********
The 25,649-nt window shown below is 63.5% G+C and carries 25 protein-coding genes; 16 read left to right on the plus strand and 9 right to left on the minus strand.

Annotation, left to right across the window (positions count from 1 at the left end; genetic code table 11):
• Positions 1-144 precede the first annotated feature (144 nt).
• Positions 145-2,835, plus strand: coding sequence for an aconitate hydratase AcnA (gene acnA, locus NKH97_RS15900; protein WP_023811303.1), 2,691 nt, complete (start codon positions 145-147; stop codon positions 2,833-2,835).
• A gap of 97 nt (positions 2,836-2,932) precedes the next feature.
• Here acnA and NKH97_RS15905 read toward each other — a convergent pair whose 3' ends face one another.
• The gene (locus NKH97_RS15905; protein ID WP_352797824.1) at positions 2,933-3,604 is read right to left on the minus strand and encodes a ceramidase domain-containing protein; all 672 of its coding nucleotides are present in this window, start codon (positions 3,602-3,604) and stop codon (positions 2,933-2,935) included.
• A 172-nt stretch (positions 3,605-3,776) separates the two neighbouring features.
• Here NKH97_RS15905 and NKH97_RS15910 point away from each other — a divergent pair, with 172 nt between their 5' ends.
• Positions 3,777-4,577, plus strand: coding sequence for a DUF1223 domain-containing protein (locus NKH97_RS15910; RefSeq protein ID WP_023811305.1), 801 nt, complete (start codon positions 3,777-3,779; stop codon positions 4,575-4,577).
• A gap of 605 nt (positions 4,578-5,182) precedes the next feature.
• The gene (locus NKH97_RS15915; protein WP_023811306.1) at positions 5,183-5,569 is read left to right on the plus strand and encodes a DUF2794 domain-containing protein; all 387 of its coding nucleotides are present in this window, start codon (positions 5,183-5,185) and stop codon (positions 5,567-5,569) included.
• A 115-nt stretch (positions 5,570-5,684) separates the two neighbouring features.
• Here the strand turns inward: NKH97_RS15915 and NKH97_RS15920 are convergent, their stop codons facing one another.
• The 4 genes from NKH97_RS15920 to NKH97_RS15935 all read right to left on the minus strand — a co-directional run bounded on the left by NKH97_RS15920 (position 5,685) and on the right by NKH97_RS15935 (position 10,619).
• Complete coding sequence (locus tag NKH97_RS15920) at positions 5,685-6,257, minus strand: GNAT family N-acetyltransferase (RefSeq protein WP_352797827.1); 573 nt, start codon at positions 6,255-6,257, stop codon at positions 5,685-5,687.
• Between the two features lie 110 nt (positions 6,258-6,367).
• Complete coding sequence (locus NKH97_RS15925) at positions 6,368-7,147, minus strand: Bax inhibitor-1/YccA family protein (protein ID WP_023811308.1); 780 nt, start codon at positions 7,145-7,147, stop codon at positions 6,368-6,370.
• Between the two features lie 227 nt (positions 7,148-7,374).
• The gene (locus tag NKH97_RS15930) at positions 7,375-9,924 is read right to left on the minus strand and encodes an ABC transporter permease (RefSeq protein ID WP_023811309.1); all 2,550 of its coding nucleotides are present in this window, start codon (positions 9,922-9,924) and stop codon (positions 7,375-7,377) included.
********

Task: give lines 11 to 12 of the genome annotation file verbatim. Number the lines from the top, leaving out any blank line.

• A gap of 605 nt (positions 4,578-5,182) precedes the next feature.
• The gene (locus NKH97_RS15915; protein WP_023811306.1) at positions 5,183-5,569 is read left to right on the plus strand and encodes a DUF2794 domain-containing protein; all 387 of its coding nucleotides are present in this window, start codon (positions 5,183-5,185) and stop codon (positions 5,567-5,569) included.